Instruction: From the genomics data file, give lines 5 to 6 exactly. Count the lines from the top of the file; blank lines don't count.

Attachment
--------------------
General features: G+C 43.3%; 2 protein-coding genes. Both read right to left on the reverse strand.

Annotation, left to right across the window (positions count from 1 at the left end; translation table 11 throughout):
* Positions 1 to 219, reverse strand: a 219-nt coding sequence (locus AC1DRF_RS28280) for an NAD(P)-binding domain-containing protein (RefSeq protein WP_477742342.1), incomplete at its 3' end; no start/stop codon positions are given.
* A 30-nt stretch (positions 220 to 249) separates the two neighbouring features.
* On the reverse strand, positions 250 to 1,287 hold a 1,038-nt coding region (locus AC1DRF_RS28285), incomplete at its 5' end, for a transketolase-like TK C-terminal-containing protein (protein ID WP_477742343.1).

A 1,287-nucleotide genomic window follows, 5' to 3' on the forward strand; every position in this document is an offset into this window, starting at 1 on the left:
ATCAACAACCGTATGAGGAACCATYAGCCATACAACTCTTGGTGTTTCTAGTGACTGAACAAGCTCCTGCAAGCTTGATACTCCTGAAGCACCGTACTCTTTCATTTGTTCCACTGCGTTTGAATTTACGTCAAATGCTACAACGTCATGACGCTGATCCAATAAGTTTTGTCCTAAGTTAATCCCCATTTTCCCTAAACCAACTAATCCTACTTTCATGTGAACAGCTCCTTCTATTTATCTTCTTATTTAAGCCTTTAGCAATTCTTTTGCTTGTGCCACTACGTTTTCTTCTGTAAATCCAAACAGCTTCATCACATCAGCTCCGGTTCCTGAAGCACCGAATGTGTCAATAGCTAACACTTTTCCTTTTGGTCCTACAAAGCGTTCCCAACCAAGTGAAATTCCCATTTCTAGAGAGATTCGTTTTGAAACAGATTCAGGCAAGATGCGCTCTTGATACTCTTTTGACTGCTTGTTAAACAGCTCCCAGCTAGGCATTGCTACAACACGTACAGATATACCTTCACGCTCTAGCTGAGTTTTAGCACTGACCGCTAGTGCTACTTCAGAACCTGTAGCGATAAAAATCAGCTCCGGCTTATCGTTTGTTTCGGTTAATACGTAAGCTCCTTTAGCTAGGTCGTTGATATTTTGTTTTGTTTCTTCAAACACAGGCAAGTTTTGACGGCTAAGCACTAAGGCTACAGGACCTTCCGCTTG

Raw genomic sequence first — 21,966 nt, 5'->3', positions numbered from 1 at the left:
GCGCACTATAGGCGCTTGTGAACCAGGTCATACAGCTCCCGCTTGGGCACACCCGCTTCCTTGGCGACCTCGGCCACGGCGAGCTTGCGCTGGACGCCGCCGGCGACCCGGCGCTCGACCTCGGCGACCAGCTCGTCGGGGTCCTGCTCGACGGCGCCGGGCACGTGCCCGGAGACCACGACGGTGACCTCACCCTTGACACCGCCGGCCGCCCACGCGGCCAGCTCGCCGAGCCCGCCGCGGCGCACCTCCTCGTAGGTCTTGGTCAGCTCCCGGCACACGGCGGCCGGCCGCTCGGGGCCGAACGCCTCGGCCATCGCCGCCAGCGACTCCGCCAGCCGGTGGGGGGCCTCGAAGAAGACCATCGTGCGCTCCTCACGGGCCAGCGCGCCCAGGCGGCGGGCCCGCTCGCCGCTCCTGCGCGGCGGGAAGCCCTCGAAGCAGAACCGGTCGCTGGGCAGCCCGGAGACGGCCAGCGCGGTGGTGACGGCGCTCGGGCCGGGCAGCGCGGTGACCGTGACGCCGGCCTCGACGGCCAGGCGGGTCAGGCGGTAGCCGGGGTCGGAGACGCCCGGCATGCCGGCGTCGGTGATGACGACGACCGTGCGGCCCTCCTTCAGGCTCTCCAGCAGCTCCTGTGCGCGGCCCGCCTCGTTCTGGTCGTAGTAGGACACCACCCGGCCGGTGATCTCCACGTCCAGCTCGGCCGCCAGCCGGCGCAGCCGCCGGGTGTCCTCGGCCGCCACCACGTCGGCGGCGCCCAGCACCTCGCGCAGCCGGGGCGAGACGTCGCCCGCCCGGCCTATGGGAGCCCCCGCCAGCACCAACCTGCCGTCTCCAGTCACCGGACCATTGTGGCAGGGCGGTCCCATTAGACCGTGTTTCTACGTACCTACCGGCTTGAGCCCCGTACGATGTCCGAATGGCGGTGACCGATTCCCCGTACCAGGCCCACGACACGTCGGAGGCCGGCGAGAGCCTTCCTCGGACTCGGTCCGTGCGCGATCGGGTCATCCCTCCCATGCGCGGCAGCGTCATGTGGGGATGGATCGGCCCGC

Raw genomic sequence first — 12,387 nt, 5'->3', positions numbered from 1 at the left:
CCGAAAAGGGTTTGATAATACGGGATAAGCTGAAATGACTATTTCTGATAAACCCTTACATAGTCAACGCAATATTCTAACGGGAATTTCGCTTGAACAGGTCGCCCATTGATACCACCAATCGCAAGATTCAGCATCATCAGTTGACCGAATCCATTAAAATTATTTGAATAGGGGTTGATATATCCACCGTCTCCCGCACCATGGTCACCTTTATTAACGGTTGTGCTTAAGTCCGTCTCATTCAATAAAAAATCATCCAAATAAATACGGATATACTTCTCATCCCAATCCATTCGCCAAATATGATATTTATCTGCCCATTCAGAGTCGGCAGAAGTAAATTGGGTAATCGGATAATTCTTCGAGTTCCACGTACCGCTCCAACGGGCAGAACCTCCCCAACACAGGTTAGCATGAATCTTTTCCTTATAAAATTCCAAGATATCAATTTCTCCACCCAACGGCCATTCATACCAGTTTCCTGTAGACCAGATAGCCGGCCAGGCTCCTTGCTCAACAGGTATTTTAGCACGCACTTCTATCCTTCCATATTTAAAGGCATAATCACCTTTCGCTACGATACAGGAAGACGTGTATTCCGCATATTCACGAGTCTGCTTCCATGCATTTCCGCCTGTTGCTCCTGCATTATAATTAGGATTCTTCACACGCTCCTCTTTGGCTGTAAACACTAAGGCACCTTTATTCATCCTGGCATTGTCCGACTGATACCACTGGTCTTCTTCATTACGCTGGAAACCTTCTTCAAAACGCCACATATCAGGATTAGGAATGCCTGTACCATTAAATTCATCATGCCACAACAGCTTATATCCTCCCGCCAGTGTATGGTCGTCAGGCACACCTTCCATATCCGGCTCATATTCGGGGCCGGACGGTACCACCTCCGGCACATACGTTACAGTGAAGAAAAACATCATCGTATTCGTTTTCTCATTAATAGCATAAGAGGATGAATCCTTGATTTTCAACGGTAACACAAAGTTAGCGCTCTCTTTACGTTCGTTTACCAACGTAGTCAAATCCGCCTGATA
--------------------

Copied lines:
* On the reverse strand, positions 250 to 1,287 hold a 1,038-nt coding region (locus AC1DRF_RS28285), incomplete at its 5' end, for a transketolase-like TK C-terminal-containing protein (protein ID WP_477742343.1).

A 1,287-nucleotide genomic window follows, 5' to 3' on the forward strand; every position in this document is an offset into this window, starting at 1 on the left: